India’s rupee headed for a weekly advance after the nation’s central bank unexpectedly raised interest rates to curb inflation.
The Reserve Bank of India increased the repurchase rate to 8 percent from 7.75 percent on Jan. 28, a move predicted by only three of 45 economists in a Bloomberg survey. Policy makers from Turkey to South Africa also boosted borrowing costs to slow the slide in their currencies as the U.S. Federal Reserve trimmed stimulus for a second straight meeting.
“There was optimism for the rupee as the RBI surprisingly raised the repo rate this week,” said Amogh Moghe, a foreign exchange trader in Mumbai at brokerage Mecklai & Mecklai Ltd. “Dollar sales by some state-owned banks are also supporting the currency.”
The rupee rose 0.4 percent this week and 0.2 percent today to 62.4445 per dollar as of 10.44 a.m. in Mumbai, according to prices from local banks compiled by Bloomberg. The currency is likely to trade between 62.30 and 62.55 today, Moghe predicted.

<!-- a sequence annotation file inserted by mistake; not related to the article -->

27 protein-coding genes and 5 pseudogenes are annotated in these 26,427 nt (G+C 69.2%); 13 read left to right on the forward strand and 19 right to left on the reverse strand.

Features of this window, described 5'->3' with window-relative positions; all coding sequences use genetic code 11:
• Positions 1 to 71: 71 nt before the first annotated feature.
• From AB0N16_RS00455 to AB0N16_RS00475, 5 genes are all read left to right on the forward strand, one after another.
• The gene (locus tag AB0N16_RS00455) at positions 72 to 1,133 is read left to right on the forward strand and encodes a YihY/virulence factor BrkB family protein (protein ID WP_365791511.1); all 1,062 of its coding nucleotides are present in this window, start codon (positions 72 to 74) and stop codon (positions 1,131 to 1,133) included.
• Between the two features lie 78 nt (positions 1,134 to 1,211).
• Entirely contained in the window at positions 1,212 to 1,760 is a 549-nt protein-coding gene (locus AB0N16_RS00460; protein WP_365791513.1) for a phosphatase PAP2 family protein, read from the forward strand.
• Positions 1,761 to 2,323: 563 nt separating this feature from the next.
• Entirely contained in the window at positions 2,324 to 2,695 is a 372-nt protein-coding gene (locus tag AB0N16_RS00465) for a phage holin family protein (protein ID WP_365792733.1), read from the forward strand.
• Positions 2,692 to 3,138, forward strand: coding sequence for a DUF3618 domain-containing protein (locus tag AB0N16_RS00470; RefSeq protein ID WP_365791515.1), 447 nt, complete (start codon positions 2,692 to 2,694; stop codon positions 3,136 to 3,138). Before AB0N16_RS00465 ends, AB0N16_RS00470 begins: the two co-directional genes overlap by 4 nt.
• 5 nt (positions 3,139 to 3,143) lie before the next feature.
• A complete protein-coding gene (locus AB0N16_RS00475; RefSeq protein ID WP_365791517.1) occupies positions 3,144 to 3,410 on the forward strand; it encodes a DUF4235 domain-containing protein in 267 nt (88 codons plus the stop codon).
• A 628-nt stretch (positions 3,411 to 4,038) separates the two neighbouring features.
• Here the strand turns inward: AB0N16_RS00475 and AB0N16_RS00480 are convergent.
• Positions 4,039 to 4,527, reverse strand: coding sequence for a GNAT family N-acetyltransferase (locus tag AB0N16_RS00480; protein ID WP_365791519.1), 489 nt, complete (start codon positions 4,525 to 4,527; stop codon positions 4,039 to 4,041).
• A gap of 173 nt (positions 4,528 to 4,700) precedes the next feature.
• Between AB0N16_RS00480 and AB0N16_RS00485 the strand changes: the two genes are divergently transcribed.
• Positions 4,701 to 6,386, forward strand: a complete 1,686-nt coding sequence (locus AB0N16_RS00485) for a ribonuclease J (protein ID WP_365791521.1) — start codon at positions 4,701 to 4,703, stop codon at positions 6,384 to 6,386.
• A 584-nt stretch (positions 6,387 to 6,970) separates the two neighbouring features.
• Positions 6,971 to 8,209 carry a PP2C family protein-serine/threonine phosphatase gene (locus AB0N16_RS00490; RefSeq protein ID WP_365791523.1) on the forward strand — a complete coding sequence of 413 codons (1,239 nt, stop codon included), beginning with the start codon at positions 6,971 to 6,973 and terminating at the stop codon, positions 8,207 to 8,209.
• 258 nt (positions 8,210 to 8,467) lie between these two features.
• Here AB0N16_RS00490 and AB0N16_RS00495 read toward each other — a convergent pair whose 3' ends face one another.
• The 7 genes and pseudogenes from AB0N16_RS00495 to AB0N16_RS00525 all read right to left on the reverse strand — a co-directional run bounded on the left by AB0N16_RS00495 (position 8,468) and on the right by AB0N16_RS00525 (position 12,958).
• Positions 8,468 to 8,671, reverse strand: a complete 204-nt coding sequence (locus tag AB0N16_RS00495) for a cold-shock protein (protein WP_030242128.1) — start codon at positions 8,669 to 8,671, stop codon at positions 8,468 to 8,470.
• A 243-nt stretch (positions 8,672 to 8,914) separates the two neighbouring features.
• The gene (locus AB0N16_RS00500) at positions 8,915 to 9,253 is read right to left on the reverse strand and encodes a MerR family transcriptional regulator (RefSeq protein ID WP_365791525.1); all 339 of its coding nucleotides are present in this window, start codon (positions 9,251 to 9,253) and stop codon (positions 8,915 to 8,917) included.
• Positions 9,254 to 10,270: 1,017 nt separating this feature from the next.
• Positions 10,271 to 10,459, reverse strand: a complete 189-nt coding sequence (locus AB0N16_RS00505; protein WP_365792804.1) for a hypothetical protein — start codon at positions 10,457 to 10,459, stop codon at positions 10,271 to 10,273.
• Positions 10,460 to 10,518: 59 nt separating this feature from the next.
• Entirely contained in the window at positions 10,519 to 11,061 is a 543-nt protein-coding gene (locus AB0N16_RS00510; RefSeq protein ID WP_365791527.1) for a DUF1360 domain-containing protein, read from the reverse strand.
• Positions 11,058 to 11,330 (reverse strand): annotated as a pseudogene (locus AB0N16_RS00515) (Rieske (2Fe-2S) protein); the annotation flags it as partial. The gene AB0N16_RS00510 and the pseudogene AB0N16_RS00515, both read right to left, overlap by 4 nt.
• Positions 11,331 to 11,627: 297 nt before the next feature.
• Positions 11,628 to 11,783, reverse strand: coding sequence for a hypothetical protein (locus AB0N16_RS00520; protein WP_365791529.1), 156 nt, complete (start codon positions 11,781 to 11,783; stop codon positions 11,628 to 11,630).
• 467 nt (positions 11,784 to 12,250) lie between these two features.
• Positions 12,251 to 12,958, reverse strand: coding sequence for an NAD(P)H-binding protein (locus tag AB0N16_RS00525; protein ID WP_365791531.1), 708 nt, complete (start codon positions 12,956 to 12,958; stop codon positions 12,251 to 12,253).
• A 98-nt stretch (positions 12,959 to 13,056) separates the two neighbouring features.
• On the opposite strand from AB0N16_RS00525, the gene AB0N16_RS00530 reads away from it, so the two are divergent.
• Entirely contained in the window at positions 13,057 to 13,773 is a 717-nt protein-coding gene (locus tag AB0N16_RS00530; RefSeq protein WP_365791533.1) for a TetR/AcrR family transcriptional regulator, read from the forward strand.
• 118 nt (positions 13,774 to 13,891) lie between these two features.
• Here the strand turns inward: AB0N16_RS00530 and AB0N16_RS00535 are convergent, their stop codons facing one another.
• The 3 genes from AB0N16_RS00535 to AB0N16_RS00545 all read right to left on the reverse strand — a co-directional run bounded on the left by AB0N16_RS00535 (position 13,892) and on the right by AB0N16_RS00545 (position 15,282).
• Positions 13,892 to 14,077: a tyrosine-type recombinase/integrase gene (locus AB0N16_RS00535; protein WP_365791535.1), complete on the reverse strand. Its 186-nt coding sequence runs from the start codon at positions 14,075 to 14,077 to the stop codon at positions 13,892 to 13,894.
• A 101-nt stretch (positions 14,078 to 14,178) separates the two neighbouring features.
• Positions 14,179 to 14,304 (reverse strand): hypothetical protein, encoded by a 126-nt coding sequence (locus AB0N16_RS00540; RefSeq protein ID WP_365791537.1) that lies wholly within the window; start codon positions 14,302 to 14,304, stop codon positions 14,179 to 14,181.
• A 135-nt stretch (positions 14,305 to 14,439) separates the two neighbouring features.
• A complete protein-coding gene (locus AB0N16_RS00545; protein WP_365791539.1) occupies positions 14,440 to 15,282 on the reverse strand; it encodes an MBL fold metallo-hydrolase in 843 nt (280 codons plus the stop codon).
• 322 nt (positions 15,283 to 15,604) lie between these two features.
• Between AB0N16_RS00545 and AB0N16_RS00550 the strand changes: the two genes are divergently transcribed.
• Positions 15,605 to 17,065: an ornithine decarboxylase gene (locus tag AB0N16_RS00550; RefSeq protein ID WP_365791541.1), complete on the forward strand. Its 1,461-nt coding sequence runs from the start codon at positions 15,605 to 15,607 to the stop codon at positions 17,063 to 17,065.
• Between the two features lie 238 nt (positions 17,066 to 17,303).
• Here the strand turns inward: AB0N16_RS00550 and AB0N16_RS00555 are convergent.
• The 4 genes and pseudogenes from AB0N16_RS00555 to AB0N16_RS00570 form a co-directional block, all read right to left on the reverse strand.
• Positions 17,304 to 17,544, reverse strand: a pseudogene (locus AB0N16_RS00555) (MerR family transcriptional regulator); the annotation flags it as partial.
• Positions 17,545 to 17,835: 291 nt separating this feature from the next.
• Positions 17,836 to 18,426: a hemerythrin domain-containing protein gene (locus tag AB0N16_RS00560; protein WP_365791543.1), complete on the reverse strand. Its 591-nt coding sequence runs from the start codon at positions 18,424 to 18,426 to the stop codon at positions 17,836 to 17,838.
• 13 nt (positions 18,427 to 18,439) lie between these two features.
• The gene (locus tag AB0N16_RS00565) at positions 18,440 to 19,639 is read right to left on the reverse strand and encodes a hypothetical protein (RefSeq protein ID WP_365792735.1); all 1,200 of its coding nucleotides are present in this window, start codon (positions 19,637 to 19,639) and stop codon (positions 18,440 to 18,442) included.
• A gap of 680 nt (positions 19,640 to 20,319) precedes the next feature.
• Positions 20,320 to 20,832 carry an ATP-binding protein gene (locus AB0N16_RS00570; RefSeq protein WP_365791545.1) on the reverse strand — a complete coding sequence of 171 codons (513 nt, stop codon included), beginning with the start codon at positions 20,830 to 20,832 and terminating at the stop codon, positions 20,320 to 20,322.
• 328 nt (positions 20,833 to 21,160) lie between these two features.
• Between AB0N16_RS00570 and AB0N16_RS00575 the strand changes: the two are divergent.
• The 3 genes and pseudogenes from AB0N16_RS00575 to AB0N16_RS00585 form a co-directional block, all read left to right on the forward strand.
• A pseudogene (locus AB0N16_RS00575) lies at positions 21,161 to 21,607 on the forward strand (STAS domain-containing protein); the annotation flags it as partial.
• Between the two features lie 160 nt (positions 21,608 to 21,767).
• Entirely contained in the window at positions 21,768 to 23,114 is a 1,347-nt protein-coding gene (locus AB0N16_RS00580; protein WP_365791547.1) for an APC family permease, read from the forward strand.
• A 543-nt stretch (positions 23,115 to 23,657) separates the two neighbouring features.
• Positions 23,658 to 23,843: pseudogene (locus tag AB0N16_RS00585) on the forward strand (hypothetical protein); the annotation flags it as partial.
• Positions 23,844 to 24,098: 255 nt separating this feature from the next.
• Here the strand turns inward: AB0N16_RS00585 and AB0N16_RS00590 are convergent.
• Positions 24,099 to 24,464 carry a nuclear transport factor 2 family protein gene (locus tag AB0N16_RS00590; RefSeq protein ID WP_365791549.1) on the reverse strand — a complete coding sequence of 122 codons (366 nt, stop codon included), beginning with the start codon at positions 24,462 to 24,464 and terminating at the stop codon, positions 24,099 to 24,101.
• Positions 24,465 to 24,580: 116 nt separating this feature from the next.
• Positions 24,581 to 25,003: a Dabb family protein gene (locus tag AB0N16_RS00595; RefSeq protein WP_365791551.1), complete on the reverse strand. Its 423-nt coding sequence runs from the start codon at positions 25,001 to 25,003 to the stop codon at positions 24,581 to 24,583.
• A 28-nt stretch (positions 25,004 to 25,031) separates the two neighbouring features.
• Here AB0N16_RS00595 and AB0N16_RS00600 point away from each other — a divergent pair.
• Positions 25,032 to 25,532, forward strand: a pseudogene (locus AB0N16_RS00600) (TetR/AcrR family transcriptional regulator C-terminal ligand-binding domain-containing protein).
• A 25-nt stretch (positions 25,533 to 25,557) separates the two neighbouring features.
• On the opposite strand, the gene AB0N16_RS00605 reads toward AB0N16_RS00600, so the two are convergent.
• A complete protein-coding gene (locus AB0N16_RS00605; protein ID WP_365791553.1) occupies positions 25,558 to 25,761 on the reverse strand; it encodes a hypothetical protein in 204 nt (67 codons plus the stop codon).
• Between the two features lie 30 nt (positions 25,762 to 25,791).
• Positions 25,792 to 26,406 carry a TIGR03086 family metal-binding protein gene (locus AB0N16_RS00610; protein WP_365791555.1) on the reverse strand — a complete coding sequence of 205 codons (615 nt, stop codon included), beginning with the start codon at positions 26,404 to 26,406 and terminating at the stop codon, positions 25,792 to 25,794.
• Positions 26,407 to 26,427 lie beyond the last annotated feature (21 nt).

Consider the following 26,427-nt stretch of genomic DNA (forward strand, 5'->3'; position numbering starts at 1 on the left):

The U.S. central bank said this week it will cut monthly bond purchases by $10 billion to $65 billion from February, after a similar reduction in January.
One-month implied volatility, a gauge of expected moves in the exchange rate used to price options, declined 12 basis points, or 0.12 percentage point, today to 10.38 percent.
Three-month offshore non-deliverable forwards in the rupee advanced 0.4 percent today to 63.85 per dollar, data compiled by Bloomberg show. Forwards are agreements to buy or sell assets at a set price and date. Non-deliverable contracts are settled in dollars.
To contact the reporter on this story: Divya Patil in Mumbai at firstname.lastname@example.org
To contact the editor responsible for this story: James Regan at email@example.com